Wednesday, November 14, 2012

THE IDEA:

  • Minimize or remove dents in wood floors and/or furniture

THE CLAIM:

  • Using an iron and a damp cloth you can steam out a dent within just a few minutes

THE RESULT:

  • SUCCESS!

To test this idea I made a few dents in an unfinished wood shelf I had never actually put up. I made 3 separate dents trying to keep them at varying degrees of depth. I just used a cheap wash rag I had lying around and our crappy old iron. I started out with just a mildly damp rag but after a few passes I realized that it needed to be thoroughly damp, almost wet for this to really work.

This is the first dent and the most shallow.


This is the 2nd dent which was the deepest.

And this was the 3rd which ended up with a chip I ended up picking out of the middle but otherwise the depth of the dent was between the other two.

I took my wash rag, wet it, and dripped water over each dent completely covering them.


The instructions said to turn the iron temperature on high and press in circular motions, making sure to create enough steam.


Plenty of steam!


These are the results for Dent #1. For this dent the results were quite impressive. The dent came up completely only leaving a slight mark showing where the dent originally was.

Where's the dent? Can you tell where it was? The remnants of it are technically there but it came up so well that it's barely visible!
Just for the sake of showing how well it worked. I grabbed a 120 grit sanding sponge I had been using for a different project and spent about 15 seconds sanding out the little mark that was left.

I tried to show an angle where you could see how there's no indentation in the wood here.


And now the results of Dent #2! This one was the deepest one so while it did improve, it didn't take the dent away completely. I honestly wasn't really expecting it to because the implication from the description of the pin was that this method would work on more minor dents.


Finally, Dent #3. This one also came out completely. The section in the middle was the chip so if you'll notice, everything around it is no longer indented.


So, overall it seems this method would work quite well for a dent in your hardwood, coffee table, or whatever other wood furniture you have with minor dents in it. Not gonna lie, after this worked out so well I started going around my house with that damp rag leaving wafts of steam everywhere I went!
8:01 PM Khalia Nicole
Pin It

THE IDEA:

  • Minimize or remove dents in wood floors and/or furniture

THE CLAIM:

  • Using an iron and a damp cloth you can steam out a dent within just a few minutes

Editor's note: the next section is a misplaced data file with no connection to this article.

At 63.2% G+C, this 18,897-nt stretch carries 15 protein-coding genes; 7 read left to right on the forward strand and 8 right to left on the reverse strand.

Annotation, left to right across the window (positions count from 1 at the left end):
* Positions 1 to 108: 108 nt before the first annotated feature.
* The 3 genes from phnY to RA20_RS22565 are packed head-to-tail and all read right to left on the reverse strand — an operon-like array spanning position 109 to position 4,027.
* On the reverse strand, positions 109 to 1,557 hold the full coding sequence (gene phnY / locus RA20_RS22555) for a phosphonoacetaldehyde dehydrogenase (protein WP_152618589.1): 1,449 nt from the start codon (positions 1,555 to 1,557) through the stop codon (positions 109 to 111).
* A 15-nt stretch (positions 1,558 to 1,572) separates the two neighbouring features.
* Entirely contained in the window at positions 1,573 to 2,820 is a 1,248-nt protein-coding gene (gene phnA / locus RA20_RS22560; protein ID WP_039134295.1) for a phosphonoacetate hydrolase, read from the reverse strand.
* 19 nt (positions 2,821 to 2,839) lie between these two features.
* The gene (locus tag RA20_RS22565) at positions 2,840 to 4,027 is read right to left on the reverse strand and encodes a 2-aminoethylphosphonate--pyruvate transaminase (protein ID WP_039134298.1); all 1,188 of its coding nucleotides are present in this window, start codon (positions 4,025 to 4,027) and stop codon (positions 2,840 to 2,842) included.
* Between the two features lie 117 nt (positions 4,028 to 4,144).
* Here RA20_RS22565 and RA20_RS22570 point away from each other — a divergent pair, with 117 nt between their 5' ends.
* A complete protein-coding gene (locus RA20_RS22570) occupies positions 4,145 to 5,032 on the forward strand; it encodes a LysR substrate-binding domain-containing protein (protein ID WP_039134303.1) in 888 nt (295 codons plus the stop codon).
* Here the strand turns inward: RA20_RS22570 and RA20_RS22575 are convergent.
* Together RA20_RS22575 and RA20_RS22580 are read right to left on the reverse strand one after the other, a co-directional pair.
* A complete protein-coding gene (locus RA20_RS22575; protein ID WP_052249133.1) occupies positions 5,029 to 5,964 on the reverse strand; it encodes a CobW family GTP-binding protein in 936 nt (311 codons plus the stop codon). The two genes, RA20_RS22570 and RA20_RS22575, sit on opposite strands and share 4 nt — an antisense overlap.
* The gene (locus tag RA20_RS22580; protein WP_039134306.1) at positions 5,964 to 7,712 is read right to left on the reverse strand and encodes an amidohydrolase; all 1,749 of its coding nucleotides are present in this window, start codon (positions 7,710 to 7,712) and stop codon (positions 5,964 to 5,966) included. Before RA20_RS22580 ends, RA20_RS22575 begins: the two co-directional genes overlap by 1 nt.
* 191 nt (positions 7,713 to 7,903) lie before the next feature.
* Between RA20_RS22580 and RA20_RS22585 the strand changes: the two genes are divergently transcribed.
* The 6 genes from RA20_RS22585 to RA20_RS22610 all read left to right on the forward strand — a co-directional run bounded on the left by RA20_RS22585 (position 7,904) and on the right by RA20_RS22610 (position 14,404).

THE RESULT:

  • SUCCESS!

To test this idea I made a few dents in an unfinished wood shelf I had never actually put up. I made 3 separate dents trying to keep them at varying degrees of depth. I just used a cheap wash rag I had lying around and our crappy old iron. I started out with just a mildly damp rag but after a few passes I realized that it needed to be thoroughly damp, almost wet for this to really work.

This is the first dent and the most shallow.


This is the 2nd dent which was the deepest.

And this was the 3rd which ended up with a chip I ended up picking out of the middle but otherwise the depth of the dent was between the other two.

I took my wash rag, wet it, and dripped water over each dent completely covering them.


The instructions said to turn the iron temperature on high and press in circular motions, making sure to create enough steam.


Plenty of steam!


These are the results for Dent #1. For this dent the results were quite impressive. The dent came up completely only leaving a slight mark showing where the dent originally was.

Where's the dent? Can you tell where it was? The remnants of it are technically there but it came up so well that it's barely visible!
Just for the sake of showing how well it worked. I grabbed a 120 grit sanding sponge I had been using for a different project and spent about 15 seconds sanding out the little mark that was left.

I tried to show an angle where you could see how there's no indentation in the wood here.


And now the results of Dent #2! This one was the deepest one so while it did improve, it didn't take the dent away completely. I honestly wasn't really expecting it to because the implication from the description of the pin was that this method would work on more minor dents.


Finally, Dent #3. This one also came out completely. The section in the middle was the chip so if you'll notice, everything around it is no longer indented.


So, overall it seems this method would work quite well for a dent in your hardwood, coffee table, or whatever other wood furniture you have with minor dents in it. Not gonna lie, after this worked out so well I started going around my house with that damp rag leaving wafts of steam everywhere I went!

THE IDEA: